To begin with the most exact of sciences, mathematics, K.Ṁuroi has recently concluded that the so-called “Pythagorean triples” (solving the area of a trapezoid) was known already in a Babylonian mathematical tablet (Muroi 2010, 155). Similar recognition of the reliance of Greek mathematics upon Babylonian precedents, and especially pre-Pythagorean mathematics in Babylonia, had already been established (Damerow 2001), although it is likely that Babylonians were responsible for practical uses of mathematics among Greeks but had little influence upon more theoretical writings (Asper 2009, 128–129). While the influence of Babylonian astrology on the Greeks has been known since the early days of Assyriology (Boll 1911), the influences of Babylonian science has been recently documented (Rochberg 2010, 1–18); Pliny, for instance, refers to three famous Babylonian mathematikoi by name (Rochberg 2010, 8). Francesca Rochberg gives a brief survey of how historians (before Otto Neugebauer) viewed Babylonian science, in which any scientific ideas before the Greeks were considered to represent technology and religion, but not actually science (Rochberg 2004, 15–20); nevertheless, the fundamental contributions of Babylonian astronomy to Indian, Arabic, and Greek astronomy have now been widely accepted, even if often qualified by reservations regarding the level of Babylonian command of theory, compared to Ptolemy and others. What is beyond doubt is the nature of scientific borrowings of precise detailed observations and calculations of celestial phenomena which originated in Babylonia and were then used by their neighbors, hence representing concrete examples of globalized knowledge originating in the Persian Period. As Gerd Graßhoff has recently observed,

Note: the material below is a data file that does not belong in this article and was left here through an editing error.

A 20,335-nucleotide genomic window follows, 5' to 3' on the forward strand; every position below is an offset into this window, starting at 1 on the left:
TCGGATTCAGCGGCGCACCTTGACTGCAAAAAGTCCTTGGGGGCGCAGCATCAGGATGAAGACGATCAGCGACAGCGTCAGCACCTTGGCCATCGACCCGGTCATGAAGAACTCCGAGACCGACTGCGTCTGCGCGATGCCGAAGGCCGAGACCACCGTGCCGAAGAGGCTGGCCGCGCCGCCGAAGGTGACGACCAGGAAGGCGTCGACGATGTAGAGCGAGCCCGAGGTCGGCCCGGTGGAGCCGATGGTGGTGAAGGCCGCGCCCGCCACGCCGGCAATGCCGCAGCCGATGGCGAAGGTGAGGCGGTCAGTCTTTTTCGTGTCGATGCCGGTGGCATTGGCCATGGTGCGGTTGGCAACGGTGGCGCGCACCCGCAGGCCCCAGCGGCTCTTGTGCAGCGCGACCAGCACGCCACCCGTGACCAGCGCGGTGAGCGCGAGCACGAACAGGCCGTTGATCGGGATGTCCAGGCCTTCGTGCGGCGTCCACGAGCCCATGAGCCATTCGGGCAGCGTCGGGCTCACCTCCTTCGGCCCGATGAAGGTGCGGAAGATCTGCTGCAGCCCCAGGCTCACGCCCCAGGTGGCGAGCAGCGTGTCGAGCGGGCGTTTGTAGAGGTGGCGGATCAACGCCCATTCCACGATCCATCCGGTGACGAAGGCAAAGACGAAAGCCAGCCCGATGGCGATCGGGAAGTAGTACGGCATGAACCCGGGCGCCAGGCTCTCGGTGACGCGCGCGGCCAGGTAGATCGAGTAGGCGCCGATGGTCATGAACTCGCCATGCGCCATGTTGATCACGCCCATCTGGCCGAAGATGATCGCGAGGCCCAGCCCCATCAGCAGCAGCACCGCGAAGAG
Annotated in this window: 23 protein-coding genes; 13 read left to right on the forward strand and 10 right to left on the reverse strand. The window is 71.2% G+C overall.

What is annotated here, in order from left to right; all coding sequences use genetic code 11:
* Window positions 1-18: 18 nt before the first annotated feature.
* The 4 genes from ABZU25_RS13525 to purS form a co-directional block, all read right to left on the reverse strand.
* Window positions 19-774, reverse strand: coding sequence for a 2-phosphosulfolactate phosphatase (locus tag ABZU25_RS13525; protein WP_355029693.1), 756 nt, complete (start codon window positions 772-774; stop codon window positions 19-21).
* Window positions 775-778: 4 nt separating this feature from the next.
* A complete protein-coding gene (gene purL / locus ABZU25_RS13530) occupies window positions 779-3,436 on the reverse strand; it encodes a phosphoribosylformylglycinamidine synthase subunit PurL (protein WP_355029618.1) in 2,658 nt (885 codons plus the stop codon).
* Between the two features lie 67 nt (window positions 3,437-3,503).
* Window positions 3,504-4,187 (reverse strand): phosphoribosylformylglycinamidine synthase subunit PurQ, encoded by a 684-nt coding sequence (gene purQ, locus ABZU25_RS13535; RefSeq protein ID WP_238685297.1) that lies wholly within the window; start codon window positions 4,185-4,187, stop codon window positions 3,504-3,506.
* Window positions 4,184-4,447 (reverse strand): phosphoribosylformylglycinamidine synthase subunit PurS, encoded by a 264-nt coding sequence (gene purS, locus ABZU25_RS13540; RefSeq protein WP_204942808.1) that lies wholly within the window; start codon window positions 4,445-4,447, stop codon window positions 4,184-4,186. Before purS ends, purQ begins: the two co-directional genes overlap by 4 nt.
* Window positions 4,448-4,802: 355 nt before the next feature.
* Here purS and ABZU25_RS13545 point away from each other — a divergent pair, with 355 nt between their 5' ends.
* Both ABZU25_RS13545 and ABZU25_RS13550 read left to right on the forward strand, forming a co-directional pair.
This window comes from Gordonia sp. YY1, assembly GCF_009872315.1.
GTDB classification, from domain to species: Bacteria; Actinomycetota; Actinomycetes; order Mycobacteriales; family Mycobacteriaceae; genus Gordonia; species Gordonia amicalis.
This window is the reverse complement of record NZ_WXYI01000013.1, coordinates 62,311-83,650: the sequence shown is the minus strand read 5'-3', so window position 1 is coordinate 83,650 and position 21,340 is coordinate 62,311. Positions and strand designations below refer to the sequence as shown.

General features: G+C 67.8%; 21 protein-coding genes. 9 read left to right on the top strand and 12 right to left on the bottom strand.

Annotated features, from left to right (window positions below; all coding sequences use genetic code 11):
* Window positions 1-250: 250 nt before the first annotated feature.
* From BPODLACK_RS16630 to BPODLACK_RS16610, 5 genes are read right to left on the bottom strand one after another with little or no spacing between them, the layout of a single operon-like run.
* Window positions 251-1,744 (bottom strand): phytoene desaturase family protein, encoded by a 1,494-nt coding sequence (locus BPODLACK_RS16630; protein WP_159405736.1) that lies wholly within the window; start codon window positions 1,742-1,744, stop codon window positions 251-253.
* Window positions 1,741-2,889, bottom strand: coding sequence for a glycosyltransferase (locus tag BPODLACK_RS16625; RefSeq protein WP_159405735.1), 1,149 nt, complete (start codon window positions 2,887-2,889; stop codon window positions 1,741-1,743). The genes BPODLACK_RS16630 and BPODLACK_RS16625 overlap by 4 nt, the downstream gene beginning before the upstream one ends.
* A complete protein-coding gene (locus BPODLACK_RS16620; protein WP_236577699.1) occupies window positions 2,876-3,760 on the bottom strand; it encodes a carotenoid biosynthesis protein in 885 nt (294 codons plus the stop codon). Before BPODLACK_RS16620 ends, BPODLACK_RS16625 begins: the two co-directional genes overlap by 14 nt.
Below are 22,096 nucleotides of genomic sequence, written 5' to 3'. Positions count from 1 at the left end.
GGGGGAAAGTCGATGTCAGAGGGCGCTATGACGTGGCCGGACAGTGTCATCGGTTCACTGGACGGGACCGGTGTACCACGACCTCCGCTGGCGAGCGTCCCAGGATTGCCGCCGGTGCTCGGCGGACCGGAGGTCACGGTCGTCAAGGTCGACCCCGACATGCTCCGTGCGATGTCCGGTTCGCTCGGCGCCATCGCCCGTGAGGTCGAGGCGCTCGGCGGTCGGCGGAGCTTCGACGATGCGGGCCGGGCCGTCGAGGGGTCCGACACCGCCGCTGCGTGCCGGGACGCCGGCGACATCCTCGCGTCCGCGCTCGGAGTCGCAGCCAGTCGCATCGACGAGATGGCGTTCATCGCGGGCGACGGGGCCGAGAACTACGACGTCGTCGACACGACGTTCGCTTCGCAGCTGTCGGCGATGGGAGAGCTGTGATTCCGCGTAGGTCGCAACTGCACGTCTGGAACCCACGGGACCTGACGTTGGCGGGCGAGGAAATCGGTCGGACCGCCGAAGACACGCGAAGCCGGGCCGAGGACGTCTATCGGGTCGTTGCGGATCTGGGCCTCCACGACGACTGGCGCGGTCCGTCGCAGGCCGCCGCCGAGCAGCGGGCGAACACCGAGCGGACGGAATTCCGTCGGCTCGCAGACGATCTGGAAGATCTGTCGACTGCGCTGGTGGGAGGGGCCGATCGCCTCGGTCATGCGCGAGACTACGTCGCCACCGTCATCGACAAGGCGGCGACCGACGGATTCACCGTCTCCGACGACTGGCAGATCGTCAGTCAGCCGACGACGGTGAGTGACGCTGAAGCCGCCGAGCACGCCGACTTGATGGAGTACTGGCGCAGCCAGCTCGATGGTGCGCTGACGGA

It is now clear that, during the Babylonian period, knowledge was disseminated to all neighboring cultures without undergoing change; its superiority was incontrovertible. (Grasshoff 2010, 47)

Concrete confirmation of such influence has also been recognized in a small group of astronomical papyri from Egypt which are clearly based upon Babylonian calculations (Jones 2009, 350).